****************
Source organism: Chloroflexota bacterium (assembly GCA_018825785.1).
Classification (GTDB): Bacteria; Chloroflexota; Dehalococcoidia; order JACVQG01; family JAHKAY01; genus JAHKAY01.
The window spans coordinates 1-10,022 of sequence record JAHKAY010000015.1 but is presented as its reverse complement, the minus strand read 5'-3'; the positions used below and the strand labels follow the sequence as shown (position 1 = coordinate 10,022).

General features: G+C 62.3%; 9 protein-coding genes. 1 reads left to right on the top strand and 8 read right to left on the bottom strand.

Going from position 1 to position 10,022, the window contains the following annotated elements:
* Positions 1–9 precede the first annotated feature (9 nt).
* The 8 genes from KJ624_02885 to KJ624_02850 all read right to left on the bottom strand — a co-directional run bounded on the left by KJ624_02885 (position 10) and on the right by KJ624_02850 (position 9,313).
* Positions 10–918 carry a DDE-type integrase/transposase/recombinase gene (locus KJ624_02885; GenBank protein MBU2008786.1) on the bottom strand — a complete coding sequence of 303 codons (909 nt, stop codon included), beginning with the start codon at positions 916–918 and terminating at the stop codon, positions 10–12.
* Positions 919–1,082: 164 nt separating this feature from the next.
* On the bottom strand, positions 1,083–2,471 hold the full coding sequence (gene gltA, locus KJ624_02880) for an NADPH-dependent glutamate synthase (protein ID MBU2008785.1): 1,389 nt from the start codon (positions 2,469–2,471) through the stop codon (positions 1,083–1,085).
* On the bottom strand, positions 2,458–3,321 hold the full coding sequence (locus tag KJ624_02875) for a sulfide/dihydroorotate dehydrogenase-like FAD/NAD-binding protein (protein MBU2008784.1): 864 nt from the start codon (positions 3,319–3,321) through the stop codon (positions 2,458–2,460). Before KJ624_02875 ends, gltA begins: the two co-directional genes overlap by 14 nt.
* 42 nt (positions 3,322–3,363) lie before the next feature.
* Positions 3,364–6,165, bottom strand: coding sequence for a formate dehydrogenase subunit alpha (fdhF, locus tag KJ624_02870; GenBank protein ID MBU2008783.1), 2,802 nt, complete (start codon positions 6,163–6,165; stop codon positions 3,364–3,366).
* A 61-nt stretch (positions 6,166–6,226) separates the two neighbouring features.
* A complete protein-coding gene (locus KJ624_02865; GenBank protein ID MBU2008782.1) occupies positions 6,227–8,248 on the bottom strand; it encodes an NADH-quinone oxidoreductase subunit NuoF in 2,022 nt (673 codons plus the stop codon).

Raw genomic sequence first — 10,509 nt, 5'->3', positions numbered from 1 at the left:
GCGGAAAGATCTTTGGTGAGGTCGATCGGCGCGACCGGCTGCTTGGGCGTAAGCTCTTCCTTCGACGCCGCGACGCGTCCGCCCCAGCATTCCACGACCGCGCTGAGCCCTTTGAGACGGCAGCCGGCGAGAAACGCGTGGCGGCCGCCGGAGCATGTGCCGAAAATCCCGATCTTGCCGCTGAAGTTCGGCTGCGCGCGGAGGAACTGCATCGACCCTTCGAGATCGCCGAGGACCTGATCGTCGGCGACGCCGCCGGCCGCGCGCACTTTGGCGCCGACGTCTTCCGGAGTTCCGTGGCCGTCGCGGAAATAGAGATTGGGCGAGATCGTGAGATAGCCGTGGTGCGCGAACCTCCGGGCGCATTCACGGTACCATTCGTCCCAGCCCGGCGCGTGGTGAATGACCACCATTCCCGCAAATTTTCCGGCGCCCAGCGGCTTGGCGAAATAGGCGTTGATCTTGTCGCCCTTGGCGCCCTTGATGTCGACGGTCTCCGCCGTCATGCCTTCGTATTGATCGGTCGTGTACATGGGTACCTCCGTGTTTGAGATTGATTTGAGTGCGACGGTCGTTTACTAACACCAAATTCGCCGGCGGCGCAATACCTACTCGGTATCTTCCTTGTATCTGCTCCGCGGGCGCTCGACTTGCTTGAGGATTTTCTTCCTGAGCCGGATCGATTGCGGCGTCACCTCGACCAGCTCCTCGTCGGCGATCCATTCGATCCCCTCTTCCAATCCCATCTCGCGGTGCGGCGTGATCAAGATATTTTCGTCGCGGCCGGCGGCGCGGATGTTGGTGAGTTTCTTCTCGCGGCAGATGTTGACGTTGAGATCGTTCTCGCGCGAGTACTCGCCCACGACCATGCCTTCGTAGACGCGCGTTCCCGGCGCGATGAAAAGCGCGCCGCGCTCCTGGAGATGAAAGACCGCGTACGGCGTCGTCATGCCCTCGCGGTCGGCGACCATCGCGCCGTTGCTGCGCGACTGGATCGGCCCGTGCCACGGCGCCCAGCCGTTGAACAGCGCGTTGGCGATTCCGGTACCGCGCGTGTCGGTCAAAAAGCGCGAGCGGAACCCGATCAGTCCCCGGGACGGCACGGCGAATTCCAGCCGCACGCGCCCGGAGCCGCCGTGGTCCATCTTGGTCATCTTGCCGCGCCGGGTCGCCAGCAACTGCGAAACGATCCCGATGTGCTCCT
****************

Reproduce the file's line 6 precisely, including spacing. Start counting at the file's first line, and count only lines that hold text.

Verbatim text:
* Positions 1–9 precede the first annotated feature (9 nt).